AusGamers: I know you’re going to baulk as often as you can at Battlefield 4 questions, but I’m wondering: if the beta’s coming soon, then clearly there’s a contingent of people out at DICE that are working on it. How is the team split up? Are you focusing specifically on the DLC, or are you kind of spread across both titles?

Niklas: We have a dedicated team for doing the DLC, so that’s a team that’s perfectly... they’re committed to supporting BF3 as it is. And I am the Lead Designer of that team, and we’re creating those packs, and we’re hard at work doing all of that stuff right now. So there is a committed team to the DLC. We’re not like splitting things or... so it’s a focus that we have.

AusGamers: In terms of Frostbite, what’s been the process of evolution of that for you? Because obviously with new engines, you learn as you go along, and the beauty of having such a strong DLC plan is that... especially when you’re pushing boundaries like the Armored Kill maps and stuff. What have you guys learnt in terms of just getting more out of that tech?

Niklas: Yeah, we’re constantly trying to... the Frostbite 2 engine was a huge success, and took some hard work to get it done you know [laughs]. And we’ve seen how successful it’s been, and it’s been awesome as an experience, and we’re trying to improve stuff. You know, you figure out the kinks and really try to optimise the tech, and be as efficient as you can with everything.

So I think that’s just going to keep going, and we’re going to improve and learn and so on with the engine, and of course improve it with the technical side as well. So, I only see it moving forward.

AusGamers: Has it changed much since it was first rolled out? Just from a visual glance for you guys? Are you seeing more coming out of it?

Niklas: Well there’s been a lot of changes, but it’s more from a development point of view, where we improve our own tools, and those things, and workflows and everything to make the creative process much more efficient. So I think those are the big changes that have happened in development.

AusGamers: Now, as a designer, and a Battlefield player I assume: do you ever go through and see these crazy moments and think “that single thing that we just saw needs to be the focus of an entire DLC pack”? Obviously you have all these plans moving forward, but are you guys evolving those plans as well, as you reach closer to completion with the other packs?

Niklas: I think one of the really coolest, biggest things about Battlefield is the moments that you speak of. When you see something happen that’s like “woah, what was that!?”. It could be anything crazy that happens, and you might feel tempted to “we need to package that event into something, and script it so that we know that it will happen, and people will experience it”, but I think that kind of removes something really core in Battlefield.

Because, if the things that happen aren’t caused and controlled by the players themselves -- something they actively do -- then it’s not as interesting anymore to me. When it’s just scripted, it’s just like watching a movie, it’s not as interactive as we would like it to be. I mean, it could be awesome to watch, but it’s even more awesome in my mind, if you actually create it yourself.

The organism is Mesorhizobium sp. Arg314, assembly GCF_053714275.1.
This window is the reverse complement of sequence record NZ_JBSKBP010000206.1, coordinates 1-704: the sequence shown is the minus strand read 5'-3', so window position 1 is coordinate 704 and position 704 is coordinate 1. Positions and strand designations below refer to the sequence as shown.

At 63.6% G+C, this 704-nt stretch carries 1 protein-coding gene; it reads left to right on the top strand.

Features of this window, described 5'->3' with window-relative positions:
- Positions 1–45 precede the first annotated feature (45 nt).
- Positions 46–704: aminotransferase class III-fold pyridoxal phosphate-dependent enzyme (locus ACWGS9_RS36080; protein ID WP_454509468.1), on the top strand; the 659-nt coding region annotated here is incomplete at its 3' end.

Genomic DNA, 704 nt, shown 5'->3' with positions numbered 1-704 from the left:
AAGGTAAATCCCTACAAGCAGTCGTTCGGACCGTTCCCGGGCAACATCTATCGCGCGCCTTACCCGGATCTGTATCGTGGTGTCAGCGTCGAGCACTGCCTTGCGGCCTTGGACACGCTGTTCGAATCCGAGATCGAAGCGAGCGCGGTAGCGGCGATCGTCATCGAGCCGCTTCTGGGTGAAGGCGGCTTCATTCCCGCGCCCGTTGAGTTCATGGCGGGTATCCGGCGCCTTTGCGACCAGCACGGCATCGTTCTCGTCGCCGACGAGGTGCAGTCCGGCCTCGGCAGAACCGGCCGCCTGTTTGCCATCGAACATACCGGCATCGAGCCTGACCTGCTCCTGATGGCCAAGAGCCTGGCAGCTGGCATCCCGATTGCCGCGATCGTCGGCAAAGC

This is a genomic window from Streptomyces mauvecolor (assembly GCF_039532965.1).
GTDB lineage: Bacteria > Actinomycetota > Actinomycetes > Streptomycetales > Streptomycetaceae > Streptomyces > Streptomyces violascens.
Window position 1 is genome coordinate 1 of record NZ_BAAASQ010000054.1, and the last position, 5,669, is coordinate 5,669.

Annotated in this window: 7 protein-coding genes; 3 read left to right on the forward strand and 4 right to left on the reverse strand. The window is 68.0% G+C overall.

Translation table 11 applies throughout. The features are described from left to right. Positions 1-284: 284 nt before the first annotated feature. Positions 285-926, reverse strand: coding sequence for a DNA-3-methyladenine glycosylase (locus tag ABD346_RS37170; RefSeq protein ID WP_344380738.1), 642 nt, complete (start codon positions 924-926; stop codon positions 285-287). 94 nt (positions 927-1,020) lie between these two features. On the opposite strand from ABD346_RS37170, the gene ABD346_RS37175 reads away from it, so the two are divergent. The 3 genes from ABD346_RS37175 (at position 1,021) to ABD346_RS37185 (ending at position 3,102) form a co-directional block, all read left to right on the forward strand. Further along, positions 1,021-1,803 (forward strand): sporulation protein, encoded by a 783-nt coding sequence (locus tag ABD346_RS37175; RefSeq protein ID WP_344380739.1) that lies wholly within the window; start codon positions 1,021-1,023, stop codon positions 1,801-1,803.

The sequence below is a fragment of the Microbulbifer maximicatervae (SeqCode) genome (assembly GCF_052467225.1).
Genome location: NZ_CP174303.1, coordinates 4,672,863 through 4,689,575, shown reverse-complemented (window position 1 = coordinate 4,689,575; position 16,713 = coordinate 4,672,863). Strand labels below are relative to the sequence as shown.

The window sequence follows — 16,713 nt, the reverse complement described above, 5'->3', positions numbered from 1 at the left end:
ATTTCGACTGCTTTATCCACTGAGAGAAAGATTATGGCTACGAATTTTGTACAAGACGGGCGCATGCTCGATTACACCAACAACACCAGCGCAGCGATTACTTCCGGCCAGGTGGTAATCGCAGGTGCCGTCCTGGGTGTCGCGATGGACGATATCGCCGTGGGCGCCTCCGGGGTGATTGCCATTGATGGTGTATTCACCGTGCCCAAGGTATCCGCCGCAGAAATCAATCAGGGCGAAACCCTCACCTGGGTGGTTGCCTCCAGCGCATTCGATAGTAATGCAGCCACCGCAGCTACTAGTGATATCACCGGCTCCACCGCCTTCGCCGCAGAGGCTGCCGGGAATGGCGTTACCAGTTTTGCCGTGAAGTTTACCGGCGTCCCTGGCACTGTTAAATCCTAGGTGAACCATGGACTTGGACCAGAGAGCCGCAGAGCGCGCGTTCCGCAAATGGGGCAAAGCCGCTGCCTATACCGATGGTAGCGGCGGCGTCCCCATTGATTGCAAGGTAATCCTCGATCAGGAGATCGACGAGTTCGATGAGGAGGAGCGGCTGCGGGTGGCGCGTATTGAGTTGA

So, I don’t think we ever want to remove that freedom, and replace it with something pre-packaged so that you get it like a scripted thing you run, for example. It needs to have that player interactivity and kind of emergent quality.

AusGamers: There’s that amazing video that was released quite a few months back now, where the gentleman in a jet does a vertical climb, then he jumps out, and then with a rocket launcher, shoots the other jet, and then gets back into his jet (Loop Zooking). That’s some great exploitation of the systems in play.

Do you guys ever watch that stuff and go “oh, we shouldn’t be allowing for that”? You know, in 1942, people would jump on the wings of the planes. So do you guys embrace that, or is it stuff that you think “well, maybe we need to fix the systems”?

Niklas: Oh, we fully, fully, one hundred percent embrace it. The Loop Zook video, that is awesome. To me, that is the best moment you can have as a gamer. If you manage to pull that off, and you capture it on video and upload it to YouTube, to me that’s a super-cool experience, and I would never want to remove that from players or anything. Those things are gold in my mind.

AusGamers: Do you have a specific moment that’s been captured, that you can remember that’s actually the stand-out one for you?

Niklas: Oh for me? I haven’t done anything as awesome as the Loop Zooking or something like that, but I do remember (it wasn’t my moment though), but there was this guy on Damavand Peak who stood on top of the base-jump, and with a machine gun, he shot the helicopter out of the helicopter, and dived down in the air, and caught the helicopter in mid fall, and then flew down. I wish I were the one doing that, yeah.

AusGamers: Ok Nik, well we’ll leave it there, because we kind of know what’s coming, and we know that it’s just more awesome Battlefield, so just hurry up and get it out there, so we can move on to Battlefield 4 [laughs].

Niklas: We’re working hard.

AusGamers: Thank you very much for that. Cheers.

Niklas: Thank you.
Read more about Battlefield 3 on the game page - we've got the latest news, screenshots, videos, and more!

Latest Comments
Posted 12:31am 29/8/12
Great Interview Stephen
Steve Farrelly
Posted 09:42am 29/8/12
Cheers - wish I could have garnered more about BF4 from him. I was originally supposed to interview Patrick Bach, but he'd left : (
Posted 10:36am 29/8/12
I found it interesting the suggestion that the only improvements on FB2 are from the workflow perspective. Seems to suggest BF4 will be similar quality graphics.

I was really hoping to hear it was about getting more out of the engine. Although we still really don't know if it's for current or next gen consoles.